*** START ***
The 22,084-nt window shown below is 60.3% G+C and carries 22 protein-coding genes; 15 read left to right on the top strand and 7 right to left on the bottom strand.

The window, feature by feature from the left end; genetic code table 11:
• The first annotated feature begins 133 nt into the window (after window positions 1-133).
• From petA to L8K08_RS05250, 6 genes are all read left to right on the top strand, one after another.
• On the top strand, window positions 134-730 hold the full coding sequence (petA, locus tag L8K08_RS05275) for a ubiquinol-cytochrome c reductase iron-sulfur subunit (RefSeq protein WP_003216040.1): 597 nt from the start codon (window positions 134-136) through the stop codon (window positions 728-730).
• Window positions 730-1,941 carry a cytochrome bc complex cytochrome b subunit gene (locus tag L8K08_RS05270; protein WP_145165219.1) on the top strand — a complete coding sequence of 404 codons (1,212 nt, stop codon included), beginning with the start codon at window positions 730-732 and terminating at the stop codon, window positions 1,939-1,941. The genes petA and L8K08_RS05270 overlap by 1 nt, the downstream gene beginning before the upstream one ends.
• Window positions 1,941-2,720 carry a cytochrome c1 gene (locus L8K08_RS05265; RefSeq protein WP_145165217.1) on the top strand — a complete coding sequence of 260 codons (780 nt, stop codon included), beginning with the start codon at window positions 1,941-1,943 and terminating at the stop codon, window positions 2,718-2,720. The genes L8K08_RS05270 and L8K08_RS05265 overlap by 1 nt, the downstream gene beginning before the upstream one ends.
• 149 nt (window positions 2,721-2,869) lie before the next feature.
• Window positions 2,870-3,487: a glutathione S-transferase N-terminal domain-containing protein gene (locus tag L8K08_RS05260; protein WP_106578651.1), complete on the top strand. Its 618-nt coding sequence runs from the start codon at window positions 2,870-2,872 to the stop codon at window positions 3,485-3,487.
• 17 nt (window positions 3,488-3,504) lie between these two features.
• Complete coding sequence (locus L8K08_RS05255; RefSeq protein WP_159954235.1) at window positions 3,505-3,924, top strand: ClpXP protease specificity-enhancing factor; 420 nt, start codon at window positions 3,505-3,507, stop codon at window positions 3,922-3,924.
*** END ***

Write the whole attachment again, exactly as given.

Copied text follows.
The 22,084-nt window shown below is 60.3% G+C and carries 22 protein-coding genes; 15 read left to right on the top strand and 7 right to left on the bottom strand.

The window, feature by feature from the left end; genetic code table 11:
• The first annotated feature begins 133 nt into the window (after window positions 1-133).
• From petA to L8K08_RS05250, 6 genes are all read left to right on the top strand, one after another.
• On the top strand, window positions 134-730 hold the full coding sequence (petA, locus tag L8K08_RS05275) for a ubiquinol-cytochrome c reductase iron-sulfur subunit (RefSeq protein WP_003216040.1): 597 nt from the start codon (window positions 134-136) through the stop codon (window positions 728-730).
• Window positions 730-1,941 carry a cytochrome bc complex cytochrome b subunit gene (locus tag L8K08_RS05270; protein WP_145165219.1) on the top strand — a complete coding sequence of 404 codons (1,212 nt, stop codon included), beginning with the start codon at window positions 730-732 and terminating at the stop codon, window positions 1,939-1,941. The genes petA and L8K08_RS05270 overlap by 1 nt, the downstream gene beginning before the upstream one ends.
• Window positions 1,941-2,720 carry a cytochrome c1 gene (locus L8K08_RS05265; RefSeq protein WP_145165217.1) on the top strand — a complete coding sequence of 260 codons (780 nt, stop codon included), beginning with the start codon at window positions 1,941-1,943 and terminating at the stop codon, window positions 2,718-2,720. The genes L8K08_RS05270 and L8K08_RS05265 overlap by 1 nt, the downstream gene beginning before the upstream one ends.
• 149 nt (window positions 2,721-2,869) lie before the next feature.
• Window positions 2,870-3,487: a glutathione S-transferase N-terminal domain-containing protein gene (locus tag L8K08_RS05260; protein WP_106578651.1), complete on the top strand. Its 618-nt coding sequence runs from the start codon at window positions 2,870-2,872 to the stop codon at window positions 3,485-3,487.
• 17 nt (window positions 3,488-3,504) lie between these two features.
• Complete coding sequence (locus L8K08_RS05255; RefSeq protein WP_159954235.1) at window positions 3,505-3,924, top strand: ClpXP protease specificity-enhancing factor; 420 nt, start codon at window positions 3,505-3,507, stop codon at window positions 3,922-3,924.